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Long ago bought a 1” impact. Bigger equipment have bigger fasteners. Don’t use it much now except for bush hog blade bolts. Pull the trigger something is going move. Need a 1/2” air hose.
 

DL Meisen

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Back to torches.... This booklet is most informative about torches and fuels ... Later versions have different covers, probably available at local welding suppliers...
$_12.jpg
 

jaxs

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The best results I ever had using heat to get rusty bolts loose was totaly unexpected. 1/4-20 bolts w/phillips heads holding sheet metal on tractor. I soaked with PB Blaster repeatedly for 2 days while using what I call manual impact screwdriver you whack with hammer. Finally set nuts on screw heads and welded in place through inside of nuts. Ever one of them came out as if they had already been broken loose.
 

BukitCase

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"Ever one of them came out as if they had already been broken loose."

Jaxs, there is probably a good reason for that; I've used the trick a few times, pretty much ALWAYS works. The reason was explained to me decades ago, by a guy that was at least as old as I am NOW...

When you heat a stuck fastener, the better you can localize heat to ONLY the fastener (NOT the threaded hole it's in) the heat tries to expand the fastener - but the larger (usually) mass of the threaded hole doesn't allow the bolt to expand in DIAMETER, so it mostly expands lengthwise.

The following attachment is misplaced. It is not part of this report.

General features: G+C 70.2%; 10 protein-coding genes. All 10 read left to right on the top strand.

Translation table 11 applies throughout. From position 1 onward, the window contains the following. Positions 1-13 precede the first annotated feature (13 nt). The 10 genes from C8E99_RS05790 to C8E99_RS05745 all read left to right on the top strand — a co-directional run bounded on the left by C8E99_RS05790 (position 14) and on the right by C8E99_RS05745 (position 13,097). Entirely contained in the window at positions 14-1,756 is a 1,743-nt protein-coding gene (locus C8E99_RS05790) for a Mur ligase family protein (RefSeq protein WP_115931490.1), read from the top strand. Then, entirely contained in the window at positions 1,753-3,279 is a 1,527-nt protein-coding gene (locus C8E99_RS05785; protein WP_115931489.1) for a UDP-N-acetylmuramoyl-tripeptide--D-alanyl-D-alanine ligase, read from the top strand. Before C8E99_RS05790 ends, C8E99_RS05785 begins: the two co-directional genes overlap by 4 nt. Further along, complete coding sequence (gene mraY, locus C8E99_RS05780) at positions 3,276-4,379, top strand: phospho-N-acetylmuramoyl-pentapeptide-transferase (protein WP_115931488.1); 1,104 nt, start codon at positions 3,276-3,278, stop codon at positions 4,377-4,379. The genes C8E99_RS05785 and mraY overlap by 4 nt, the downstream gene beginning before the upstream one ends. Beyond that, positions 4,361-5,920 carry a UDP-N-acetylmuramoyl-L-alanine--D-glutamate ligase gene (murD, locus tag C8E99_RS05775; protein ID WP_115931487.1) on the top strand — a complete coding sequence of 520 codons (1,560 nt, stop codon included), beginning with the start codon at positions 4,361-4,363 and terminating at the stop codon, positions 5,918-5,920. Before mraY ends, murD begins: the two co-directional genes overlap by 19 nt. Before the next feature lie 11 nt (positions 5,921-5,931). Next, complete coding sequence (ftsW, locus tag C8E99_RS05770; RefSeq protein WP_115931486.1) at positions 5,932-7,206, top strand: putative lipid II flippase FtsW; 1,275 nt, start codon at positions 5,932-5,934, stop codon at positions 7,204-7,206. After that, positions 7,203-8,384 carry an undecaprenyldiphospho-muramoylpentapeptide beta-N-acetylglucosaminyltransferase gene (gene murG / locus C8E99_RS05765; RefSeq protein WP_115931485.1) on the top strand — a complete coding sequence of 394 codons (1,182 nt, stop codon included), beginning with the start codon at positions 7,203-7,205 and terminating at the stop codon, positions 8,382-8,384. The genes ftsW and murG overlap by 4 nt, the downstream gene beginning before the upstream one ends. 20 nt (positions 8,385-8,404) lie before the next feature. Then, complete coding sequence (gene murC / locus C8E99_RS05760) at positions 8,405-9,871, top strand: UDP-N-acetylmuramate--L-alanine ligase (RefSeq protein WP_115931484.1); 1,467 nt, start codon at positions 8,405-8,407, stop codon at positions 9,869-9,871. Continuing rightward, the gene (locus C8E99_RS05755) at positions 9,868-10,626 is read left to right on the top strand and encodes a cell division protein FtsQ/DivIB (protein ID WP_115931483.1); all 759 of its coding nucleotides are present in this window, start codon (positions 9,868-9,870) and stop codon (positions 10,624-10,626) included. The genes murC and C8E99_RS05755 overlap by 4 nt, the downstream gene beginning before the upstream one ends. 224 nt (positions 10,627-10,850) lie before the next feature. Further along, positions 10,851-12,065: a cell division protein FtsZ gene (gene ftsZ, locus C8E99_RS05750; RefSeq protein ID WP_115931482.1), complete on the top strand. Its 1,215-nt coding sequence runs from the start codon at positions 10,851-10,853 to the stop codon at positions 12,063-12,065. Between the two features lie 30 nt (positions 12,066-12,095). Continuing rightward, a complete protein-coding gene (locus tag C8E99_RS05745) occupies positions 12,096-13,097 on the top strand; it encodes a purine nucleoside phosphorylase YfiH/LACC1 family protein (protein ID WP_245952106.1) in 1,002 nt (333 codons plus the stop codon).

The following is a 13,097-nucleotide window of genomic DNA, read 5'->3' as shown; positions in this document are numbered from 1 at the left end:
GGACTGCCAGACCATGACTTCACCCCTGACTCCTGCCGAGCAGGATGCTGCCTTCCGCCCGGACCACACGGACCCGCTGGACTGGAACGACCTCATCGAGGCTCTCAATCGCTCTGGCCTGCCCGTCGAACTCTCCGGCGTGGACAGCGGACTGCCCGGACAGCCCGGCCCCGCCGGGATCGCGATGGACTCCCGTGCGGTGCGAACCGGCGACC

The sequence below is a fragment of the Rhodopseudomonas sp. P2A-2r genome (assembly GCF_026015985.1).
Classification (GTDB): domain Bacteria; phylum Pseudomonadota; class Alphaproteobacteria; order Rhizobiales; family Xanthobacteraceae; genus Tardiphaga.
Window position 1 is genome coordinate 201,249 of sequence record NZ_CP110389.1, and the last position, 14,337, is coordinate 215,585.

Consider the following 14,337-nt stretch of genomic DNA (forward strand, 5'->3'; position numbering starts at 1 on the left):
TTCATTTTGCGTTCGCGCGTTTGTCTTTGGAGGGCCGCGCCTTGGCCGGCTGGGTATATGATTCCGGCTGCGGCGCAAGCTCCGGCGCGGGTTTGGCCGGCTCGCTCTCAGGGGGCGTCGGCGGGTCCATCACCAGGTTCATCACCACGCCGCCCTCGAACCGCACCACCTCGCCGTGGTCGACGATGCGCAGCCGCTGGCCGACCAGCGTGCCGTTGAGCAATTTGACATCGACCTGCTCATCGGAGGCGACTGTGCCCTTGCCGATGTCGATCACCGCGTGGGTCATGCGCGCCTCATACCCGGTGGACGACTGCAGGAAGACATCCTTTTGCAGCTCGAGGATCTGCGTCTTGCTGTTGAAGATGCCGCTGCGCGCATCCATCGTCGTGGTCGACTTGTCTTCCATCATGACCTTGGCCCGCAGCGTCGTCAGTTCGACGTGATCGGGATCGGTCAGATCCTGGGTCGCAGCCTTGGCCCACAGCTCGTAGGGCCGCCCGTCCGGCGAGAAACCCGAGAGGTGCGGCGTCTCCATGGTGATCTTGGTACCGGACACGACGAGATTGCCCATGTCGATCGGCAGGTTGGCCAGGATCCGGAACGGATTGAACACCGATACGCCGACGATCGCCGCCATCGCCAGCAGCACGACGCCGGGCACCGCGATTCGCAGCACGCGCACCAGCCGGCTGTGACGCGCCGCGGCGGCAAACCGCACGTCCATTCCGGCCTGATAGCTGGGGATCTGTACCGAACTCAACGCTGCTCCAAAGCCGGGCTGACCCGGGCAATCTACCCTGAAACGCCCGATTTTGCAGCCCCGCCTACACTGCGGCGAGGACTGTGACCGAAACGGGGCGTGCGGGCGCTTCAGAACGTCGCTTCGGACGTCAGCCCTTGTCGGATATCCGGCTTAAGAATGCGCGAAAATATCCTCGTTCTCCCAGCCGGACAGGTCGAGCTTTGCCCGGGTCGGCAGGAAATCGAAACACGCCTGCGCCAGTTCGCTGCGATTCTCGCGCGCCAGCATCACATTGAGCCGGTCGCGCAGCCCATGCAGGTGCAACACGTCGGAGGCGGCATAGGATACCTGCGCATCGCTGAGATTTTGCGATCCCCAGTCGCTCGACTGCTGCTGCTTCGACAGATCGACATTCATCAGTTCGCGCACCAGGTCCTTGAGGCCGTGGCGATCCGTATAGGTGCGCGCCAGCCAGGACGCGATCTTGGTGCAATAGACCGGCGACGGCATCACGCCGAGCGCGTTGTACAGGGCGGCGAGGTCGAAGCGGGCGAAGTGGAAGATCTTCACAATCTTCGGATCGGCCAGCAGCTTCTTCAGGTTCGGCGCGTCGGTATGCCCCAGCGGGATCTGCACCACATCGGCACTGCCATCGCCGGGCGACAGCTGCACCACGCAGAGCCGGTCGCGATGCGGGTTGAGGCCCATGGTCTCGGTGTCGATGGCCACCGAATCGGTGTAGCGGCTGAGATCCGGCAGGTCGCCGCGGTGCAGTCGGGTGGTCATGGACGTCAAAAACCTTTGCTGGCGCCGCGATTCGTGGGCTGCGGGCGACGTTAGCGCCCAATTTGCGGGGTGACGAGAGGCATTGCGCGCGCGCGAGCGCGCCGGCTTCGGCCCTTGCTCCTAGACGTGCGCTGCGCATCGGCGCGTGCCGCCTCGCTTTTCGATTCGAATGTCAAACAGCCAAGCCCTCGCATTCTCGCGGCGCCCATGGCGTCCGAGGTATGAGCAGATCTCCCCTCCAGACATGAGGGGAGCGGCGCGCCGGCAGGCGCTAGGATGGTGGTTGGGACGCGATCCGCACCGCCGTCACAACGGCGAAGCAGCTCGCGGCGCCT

Cooling is a different matter - when the heated bolt cools, it shrinks in BOTH directions - making it SLIGHTLY smaller diameter - this tends to break loose any rust bond, and it also allows any penetrant easier access to get between male and female threads. (If it's even necessary, usually not)

Doing this can get tricky for smaller fasteners, unless you have something like a jeweler's torch - the welding a nut method (especially with MIG) becomes the easier way, but the end result is the same.

The guy who taught me about this was a gunsmith; same problem, but a smaller scale - in order to get the heat local enough WITHOUT ruining the gun, he'd modified a small spot welder so that one electrode had a very LARGE surface, and the electrode that touched the actual stuck screw was a pencil point.

NONE of which helps if somebody has left hand threads and doesn't know it tho :unsure: ... Steve
 

jaxs

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Right you are Buckit,I knew the tune but couldn't remember the words. ;) Were I in a busy shop that experience would cause me to buy induction heat. From the standpoint of affordability and something most any shade tree will use alot,a 1/2"& a 3/8" impact is pretty effective in loosening studborn bolts. Like so many other things,seeing is believing. I went to pick my brother up and found him and my nephew sweating over removing a bent a push mower blade. Brother had dragged the mower with boy attached all over the yard and concluded he needed someone heavier. We beat and cussed a while before he said it was time to let someone else do it. The mechanic walked out to truck as we pulled up and turned back toward shop when brother told him why he was there. As we were about to set mower from tailgate to ground mechanic said "just leave it there"and proceeded to zzzziiiippp with the impact and handed me the blade and asked if we had the new one with us. Both us owned impacts within a couple months.